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42nd Parliament, 1st Session (December 3, 2015 - September 11, 2019) Latest Session

The 42nd Parliament was dissolved on September 11, 2019.

Dissolution occurs when the Governor General, on the advice of the Prime Minister, issues a proclamation putting an end to the current Parliament, which triggers a general election.

In practice, as soon as Parliament is dissolved, all committee activity ceases and, as such, all orders of reference and committee studies lapse. No committee may sit during a dissolution.

The information on these pages refers to committees and their work before Parliament was dissolved.

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The House of Commons Standing Committee on National Defence is a permanent committee established by the Standing Orders, the written rules under which the House of Commons regulates its proceedings. It is mandated to review all matters pertaining to the Department of National Defence (“the department”) and the Canadian Armed Forces. It may examine and report on matters referred to it by the House of Commons or it may undertake studies on its own initiative.

The National Defence Act established the Department of National Defence and the Canadian Armed Forces – the Canadian Army, the Royal Canadian Navy and Royal Canadian Air Force – as two separate entities operating in close cooperation under the authority of the Minister of National Defence. National Defence Headquarters is a “combined” headquarters consisting of both military and civilian personnel. The Standing Committee on National Defence is responsible for examining legislation, activities, and expenditures of the Department of National Defence and the Canadian Armed Forces, as well as the effectiveness of related policies and programs.

When examining legislation or undertaking a particular study, the Committee may hear from a variety of witnesses including the Minister, relevant departmental and Canadian Armed Forces personnel, academics, subject matter specialists, stakeholders, Ministers and officials from other departments, and members of the public at large.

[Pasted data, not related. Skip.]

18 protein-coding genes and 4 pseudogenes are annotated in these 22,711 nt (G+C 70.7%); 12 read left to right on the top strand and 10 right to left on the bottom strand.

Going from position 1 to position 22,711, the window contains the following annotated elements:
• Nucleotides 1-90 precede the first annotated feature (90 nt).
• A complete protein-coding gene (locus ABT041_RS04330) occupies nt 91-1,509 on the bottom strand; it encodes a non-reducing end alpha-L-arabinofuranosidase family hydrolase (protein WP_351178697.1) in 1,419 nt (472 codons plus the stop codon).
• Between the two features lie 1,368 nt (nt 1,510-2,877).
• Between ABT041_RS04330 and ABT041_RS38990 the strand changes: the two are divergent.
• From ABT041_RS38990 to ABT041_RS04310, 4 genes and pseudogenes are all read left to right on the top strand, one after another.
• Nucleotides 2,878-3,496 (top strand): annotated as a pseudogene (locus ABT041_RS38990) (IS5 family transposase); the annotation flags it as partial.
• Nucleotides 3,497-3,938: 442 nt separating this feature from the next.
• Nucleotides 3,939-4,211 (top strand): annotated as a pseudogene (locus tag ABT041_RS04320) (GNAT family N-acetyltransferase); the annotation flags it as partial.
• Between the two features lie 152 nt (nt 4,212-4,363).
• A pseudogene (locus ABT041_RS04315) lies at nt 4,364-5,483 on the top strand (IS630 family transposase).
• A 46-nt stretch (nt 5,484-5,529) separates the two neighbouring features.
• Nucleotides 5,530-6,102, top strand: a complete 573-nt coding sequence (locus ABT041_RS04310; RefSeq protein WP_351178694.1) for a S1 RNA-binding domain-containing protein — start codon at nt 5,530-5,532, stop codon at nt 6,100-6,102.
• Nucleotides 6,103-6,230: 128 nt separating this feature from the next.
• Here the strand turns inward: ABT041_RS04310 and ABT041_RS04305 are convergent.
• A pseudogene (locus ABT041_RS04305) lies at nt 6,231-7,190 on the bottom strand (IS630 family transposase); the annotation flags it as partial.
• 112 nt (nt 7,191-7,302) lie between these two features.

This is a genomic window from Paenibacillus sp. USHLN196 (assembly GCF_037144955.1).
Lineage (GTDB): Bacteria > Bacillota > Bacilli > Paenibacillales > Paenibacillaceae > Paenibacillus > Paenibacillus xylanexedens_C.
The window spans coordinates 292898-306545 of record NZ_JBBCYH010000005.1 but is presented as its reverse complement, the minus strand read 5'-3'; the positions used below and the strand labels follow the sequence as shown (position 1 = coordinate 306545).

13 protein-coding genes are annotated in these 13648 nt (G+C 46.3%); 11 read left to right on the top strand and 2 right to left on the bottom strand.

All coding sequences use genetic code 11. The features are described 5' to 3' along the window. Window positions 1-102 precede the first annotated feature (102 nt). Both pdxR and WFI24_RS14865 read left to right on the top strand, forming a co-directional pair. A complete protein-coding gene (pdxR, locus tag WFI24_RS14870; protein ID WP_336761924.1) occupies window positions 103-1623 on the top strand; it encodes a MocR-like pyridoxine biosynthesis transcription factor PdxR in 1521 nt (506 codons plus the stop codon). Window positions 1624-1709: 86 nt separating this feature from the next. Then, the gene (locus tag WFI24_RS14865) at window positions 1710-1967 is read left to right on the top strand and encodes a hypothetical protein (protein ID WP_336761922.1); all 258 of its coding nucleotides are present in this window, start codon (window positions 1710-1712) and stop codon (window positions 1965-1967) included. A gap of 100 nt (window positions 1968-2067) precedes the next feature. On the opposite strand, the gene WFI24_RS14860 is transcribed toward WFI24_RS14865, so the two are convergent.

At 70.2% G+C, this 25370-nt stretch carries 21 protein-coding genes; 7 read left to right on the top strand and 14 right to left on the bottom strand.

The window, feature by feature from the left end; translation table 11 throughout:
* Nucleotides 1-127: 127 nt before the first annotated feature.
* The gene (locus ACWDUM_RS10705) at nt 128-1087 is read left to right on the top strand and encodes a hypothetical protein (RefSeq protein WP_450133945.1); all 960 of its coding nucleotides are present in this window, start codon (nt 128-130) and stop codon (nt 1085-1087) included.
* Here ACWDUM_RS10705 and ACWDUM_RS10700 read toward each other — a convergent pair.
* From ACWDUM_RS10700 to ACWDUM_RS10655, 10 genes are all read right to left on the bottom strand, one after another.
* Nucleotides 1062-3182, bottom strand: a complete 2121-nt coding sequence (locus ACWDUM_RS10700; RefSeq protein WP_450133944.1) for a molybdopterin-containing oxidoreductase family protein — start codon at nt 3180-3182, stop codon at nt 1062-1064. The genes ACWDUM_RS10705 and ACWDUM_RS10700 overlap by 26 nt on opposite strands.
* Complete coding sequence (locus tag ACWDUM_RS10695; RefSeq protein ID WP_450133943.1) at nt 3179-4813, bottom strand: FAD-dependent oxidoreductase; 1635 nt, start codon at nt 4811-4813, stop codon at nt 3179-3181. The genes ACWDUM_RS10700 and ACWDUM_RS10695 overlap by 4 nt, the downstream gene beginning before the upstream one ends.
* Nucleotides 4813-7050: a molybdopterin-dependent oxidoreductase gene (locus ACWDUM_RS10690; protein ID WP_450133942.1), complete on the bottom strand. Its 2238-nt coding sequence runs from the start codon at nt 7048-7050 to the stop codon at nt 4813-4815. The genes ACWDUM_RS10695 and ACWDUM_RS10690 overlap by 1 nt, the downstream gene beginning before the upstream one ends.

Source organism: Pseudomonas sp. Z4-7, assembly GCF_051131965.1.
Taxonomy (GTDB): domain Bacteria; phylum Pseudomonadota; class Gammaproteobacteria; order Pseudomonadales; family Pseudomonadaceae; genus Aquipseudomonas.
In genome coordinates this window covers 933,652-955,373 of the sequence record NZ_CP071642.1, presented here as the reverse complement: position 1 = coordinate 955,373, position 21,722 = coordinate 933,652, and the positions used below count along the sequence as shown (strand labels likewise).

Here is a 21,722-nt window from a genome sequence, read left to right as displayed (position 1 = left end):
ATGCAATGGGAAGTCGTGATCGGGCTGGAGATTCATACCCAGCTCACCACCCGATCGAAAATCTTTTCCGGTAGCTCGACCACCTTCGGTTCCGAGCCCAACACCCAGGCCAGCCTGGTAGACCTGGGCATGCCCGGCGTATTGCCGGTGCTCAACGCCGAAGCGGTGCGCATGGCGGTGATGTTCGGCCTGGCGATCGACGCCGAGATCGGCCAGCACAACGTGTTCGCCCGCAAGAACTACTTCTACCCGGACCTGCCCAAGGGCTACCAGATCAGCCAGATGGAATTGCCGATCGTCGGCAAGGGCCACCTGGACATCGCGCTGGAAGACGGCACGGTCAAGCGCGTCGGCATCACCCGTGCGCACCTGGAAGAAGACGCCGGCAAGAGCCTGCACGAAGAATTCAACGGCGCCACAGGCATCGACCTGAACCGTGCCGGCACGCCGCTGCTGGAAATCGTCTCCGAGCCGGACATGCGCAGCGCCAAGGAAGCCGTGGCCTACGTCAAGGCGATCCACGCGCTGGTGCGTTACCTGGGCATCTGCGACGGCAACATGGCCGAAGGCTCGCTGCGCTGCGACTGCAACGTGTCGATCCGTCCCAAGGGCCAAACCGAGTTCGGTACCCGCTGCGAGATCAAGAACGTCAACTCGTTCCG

Order in Council Appointments, whereby individuals are appointed to certain senior posts within the Department of National Defence and the Canadian Armed Forces, are referred to the Committee after they have been tabled in the House of Commons. Within thirty sitting days of this referral, the Committee may choose to examine the qualifications and competence of these appointees in relation to the posts to which they have been appointed. If the committee decides to present a report to the House, the report will ordinarily state that the committee has reviewed the appointment or nomination and whether or not the committee finds the person qualified and competent to perform the duties of the office.

The Committee is also empowered to study and report the following agencies and other independent bodies:

Defence Research and Development Canada*

Office of the Chief Military Judge*

Communications Security Establishment Canada*

Office of the Communications Security Establishment Commissioner*

Military Grievances External Review Committee (formerly known as the Canadian Forces Grievance Board)*

Military Police Complaints Commission*

Office of the Ombudsman for the Department of National Defence and the Canadian Forces

National Search and Rescue Secretariat

*These bodies operate as independent units within the defence portfolio. The other agencies report to Parliament through the Minister of National Defence.

For procedural information regarding the mandate and power of committees please consult the relevant section in the Compendium of House of Commons Procedure.

Until 1986, the Standing Committee on External Affairs and National Defence was responsible for examining defence policy. One result of the Canadian parliamentary reforms implemented during the 1980s was the establishment of a separate Standing Committee on National Defence in 1986.

In 1989, Veterans Affairs was added to the mandate of the Committee, and it was renamed the Standing Committee on National Defence and Veterans Affairs. However, on April 5, 2006, at the beginning of the 39th Parliament, the House of Commons adopted a motion which amended its Standing Orders to, among other things, divide the areas of responsibility and establish both a Standing Committee on National Defence and a Standing Committee on Veterans Affairs.

In the execution of its functions, each committee is normally assisted by a committee clerk, an analyst and a committee assistant. Occasional assistance is also provided by legislative clerks and lawyers from the Office of the Law Clerk and Parliamentary Counsel. All of these individuals are non-partisan and serve all members of the committee and representatives of all parties equally.

Committee Clerk